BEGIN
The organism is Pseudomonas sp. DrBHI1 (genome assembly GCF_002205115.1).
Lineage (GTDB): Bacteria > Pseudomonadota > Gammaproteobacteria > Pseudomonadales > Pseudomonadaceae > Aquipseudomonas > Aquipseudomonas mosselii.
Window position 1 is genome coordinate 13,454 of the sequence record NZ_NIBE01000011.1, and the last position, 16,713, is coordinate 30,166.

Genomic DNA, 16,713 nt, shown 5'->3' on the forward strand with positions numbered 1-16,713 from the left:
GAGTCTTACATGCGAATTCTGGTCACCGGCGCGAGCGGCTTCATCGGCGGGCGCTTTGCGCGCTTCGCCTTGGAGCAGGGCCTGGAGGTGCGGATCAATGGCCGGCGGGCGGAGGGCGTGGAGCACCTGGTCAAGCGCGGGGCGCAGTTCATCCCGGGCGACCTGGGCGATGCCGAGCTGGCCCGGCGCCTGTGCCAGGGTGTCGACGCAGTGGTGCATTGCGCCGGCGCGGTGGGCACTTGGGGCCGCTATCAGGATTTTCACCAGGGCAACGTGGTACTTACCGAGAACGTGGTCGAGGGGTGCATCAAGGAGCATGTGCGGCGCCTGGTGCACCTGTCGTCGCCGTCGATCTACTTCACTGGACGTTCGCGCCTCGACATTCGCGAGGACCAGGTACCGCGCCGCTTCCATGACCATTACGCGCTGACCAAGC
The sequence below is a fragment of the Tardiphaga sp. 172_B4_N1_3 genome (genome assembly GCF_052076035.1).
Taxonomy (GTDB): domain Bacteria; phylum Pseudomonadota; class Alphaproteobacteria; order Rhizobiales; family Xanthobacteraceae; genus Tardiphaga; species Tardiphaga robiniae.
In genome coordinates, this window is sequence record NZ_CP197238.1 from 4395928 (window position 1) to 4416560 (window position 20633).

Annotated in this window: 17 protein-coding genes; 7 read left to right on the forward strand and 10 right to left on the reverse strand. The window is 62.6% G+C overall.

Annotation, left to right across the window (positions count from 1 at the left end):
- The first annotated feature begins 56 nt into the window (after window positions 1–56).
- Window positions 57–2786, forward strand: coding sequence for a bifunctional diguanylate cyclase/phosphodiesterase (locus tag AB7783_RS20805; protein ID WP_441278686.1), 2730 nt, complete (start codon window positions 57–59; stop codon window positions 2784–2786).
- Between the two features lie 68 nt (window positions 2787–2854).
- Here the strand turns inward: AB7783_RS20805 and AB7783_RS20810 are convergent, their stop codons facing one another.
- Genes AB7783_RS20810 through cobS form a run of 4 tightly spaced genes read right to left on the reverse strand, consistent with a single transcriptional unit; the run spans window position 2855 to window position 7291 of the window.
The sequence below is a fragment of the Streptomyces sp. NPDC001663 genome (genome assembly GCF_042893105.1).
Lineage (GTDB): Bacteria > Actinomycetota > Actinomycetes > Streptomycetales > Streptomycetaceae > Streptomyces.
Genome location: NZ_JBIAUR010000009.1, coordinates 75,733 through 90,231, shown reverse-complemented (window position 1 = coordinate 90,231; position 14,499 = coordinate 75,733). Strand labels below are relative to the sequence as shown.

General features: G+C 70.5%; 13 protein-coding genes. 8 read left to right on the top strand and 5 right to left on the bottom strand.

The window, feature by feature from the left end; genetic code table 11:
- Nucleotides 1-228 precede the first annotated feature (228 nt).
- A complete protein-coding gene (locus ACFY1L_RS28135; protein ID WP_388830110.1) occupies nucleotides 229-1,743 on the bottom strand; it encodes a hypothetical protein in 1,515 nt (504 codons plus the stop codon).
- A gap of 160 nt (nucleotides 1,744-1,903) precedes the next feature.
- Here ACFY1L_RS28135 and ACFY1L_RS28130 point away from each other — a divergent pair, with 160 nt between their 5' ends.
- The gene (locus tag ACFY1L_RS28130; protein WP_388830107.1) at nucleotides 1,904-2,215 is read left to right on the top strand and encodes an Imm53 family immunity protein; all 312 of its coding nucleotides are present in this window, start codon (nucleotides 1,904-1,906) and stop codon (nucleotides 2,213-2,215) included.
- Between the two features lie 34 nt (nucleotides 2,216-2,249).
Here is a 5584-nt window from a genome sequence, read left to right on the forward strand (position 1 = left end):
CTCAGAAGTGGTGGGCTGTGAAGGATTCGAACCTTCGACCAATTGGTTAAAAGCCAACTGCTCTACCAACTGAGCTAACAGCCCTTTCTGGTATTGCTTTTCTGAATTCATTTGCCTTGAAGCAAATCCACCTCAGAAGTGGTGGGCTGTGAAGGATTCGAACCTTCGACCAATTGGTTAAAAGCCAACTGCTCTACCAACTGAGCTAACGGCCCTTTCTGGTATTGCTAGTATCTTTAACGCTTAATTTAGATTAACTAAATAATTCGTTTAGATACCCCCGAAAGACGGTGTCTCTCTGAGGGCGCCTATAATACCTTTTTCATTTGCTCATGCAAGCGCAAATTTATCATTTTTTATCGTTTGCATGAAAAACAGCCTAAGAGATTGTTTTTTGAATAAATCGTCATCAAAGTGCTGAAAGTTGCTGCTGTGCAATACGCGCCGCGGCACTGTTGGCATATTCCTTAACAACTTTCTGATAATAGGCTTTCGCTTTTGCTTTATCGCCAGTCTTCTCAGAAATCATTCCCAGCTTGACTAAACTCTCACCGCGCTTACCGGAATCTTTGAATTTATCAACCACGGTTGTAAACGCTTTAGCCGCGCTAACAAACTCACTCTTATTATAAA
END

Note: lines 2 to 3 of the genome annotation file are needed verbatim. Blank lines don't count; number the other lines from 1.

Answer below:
Lineage (GTDB): Bacteria > Pseudomonadota > Gammaproteobacteria > Pseudomonadales > Pseudomonadaceae > Aquipseudomonas > Aquipseudomonas mosselii.
Window position 1 is genome coordinate 13,454 of the sequence record NZ_NIBE01000011.1, and the last position, 16,713, is coordinate 30,166.